Many Americans have a false sense of security and safety about injuries and prefer to believe they happen only to others. However, statistics prove most people are not as immune as they'd like to think: According to the Centers for Disease Control, there are more than 80 million injury-related visits to doctors' offices, hospital outpatient departments and emergency-treatment facilities in the U.S. each year.1
The bottom line? Accidents happen - that's why they're called accidents - and no one can predict when, where or whom they'll strike. June is National Safety Month, making it a great time for human resources professionals and employers to remind workers just how common financially devastating and potentially disabling accidents can be considering that:
- Slightly more than 25 percent of 20-year-olds will be disabled before reaching age 67.2
- 68 percent of the private-sector workforce has no long-term disability insurance.2
- A mere 9 percent of long-term disabilities are the result of accidents that are considered "serious."3
- Employer-provided disability insurance prevents as many as 575,000 families each year from slipping into poverty levels, saving the government and taxpayers up to $4.5 billion annually.3
Who pays for that?
Many employees believe workplace injuries trigger the majority of insurance claims, but that's not true. In fact, 90 percent of disabilities are not work related, so they're not covered by workers' compensation.4 Adding insult to injury is the fact that many families simply don't have savings to fall back upon.
Twenty-five percent of all U.S. households are "financially fragile" and could not come up with an emergency fund of $2,000 within a month, while another 19 percent would cope at least in part by selling or pawning possessions or taking payday loans.5 That's bad news when a breadwinner is injured and can't work - and, therefore, can't earn an income.
The good news? Employers can help protect their workers' financial security by offering voluntary accident or disability insurance - at no cost to their bottom line. By adding these employee-paid plans to their benefits portfolios, businesses give workers valuable financial protection with no direct effect on their companies' bottom lines. Here's how they work:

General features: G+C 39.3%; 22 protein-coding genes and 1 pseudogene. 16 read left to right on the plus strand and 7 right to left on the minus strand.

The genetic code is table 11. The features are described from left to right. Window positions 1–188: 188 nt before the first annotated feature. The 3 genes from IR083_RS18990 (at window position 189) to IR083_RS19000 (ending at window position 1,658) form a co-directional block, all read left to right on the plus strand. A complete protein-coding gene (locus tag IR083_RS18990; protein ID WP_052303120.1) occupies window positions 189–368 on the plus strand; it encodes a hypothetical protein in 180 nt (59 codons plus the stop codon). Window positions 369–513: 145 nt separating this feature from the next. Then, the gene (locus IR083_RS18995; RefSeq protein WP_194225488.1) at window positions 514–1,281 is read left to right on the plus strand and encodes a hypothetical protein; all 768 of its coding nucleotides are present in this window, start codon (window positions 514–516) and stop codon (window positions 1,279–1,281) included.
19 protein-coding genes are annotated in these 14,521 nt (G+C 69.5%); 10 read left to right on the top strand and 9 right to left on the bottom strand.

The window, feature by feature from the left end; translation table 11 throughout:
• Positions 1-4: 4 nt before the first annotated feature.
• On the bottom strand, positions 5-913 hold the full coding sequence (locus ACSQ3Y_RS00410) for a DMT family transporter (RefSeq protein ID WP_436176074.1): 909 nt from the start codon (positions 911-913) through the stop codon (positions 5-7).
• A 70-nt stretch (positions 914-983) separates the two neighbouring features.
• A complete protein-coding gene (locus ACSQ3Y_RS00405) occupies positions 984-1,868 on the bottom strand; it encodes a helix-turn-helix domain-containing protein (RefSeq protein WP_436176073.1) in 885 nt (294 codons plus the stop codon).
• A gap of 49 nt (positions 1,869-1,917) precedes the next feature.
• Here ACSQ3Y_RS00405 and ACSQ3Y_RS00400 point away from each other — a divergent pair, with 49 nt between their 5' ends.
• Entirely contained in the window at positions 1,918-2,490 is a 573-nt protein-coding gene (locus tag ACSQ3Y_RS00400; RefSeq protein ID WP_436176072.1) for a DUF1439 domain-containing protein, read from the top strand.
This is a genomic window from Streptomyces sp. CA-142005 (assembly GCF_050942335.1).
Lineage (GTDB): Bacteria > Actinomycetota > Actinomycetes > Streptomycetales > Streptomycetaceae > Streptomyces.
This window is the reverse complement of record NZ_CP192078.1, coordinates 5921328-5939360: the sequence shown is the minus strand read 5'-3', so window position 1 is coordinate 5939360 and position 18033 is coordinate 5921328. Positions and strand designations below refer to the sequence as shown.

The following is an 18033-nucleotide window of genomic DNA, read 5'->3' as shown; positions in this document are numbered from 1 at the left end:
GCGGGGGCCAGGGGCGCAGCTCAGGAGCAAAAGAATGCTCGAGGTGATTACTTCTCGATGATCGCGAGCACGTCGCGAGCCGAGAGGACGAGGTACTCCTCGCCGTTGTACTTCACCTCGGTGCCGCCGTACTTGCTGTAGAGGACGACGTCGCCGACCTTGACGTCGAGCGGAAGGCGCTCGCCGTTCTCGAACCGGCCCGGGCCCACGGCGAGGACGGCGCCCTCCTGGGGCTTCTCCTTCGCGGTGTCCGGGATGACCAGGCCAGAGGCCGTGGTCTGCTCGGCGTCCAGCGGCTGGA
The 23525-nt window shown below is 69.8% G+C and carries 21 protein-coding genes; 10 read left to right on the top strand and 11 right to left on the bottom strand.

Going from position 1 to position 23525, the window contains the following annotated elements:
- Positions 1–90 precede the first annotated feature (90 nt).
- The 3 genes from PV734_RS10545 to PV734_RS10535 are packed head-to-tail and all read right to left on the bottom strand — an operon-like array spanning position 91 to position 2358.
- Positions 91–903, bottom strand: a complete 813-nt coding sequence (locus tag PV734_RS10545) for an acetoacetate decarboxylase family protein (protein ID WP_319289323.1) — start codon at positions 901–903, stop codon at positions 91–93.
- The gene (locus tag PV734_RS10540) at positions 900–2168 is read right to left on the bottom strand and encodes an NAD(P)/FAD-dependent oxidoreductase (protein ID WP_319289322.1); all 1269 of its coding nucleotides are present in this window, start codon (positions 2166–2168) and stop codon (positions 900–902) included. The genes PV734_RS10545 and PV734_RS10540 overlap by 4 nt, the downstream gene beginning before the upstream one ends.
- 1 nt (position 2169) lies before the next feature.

- Accident insurance - Accident insurance helps employees stay ahead of the medical and out-of-pocket expenses that add up quickly after an injury. Benefits can be used not just for emergency treatment, hospital stays and medical exams, but also for other expenses workers may face, such as transportation costs, lodging needs and daily living expenses.
The protection accident insurance provides may be particularly important to employees who are generally healthy and have not met the deductibles on their major medical insurance policies because benefits can be used to pay out-of-pocket medical costs, including deductibles and copayments.
- Disability insurance - When an employee suffers a disabling injury, the initial focus is naturally on the journey to healing. The second is often, "How soon can I return to work - and how will I pay my bills if I'm out of work for an extended period?"
If disabled, workers may not lose only the ability to earn a living, but may cut short any contributions to savings and retirement funds. They may even face missing mortgage or other important payments.
By offering voluntary short-term disability insurance, employers provide the confidence that comes from knowing benefits can be used to help pay the mortgage or rent, as well as for gas, groceries or education expenses - in short, any bill that is a part of a family's financial security.
Building employee trust
Here's more good news: Employers that put together comprehensive benefits portfolios do more than help protect their employees' financial health; they also protect their business interests. Workers surveyed as part of the 2016 Aflac WorkForces Report said strong benefits plans increase their company loyalty, productivity and job satisfaction.
What's more, the survey revealed that health insurance plays a role when workers are deciding whether to remain in their jobs or leave for companies offering better benefits.6 In an atmosphere in which hiring and retaining the best and brightest workers is critical to company success, providing employees with benefits that help protect their finances from the often-debilitating costs of an illness or injury isn't just the right thing to do - it's also a smart business decision.
About the Author
Matthew Owenby has more than 15 years of experience in the financial services/HR industry and is senior vice president, chief human resources officer at Aflac, a company with more than 9,500 employees. He is responsible for providing strategic direction for the Human Resources function and executing global initiatives for the corporation. Visit aflac.com, call 1.888.861.0251 or send an email to firstname.lastname@example.org to learn more.
1. Centers for Disease Control and Prevention, "Fast Stats, All Injuries," accessed May 7, 2015 - http://www.cdc.gov/nchs/fastats/injury.htm
2. Social Security Administration, "Social Security Basic Facts," accessed May 7, 2015
4. LIMRA, "Facts from LIMRA, 2014 National Disability Awareness Month," accessed May 7, 2015 - http://www.limra.com/uploadedFiles/limra.com/LIMRA_Root/Posts/PR/_Media/PDFs/2014-DI-Fact-Sheet.pdf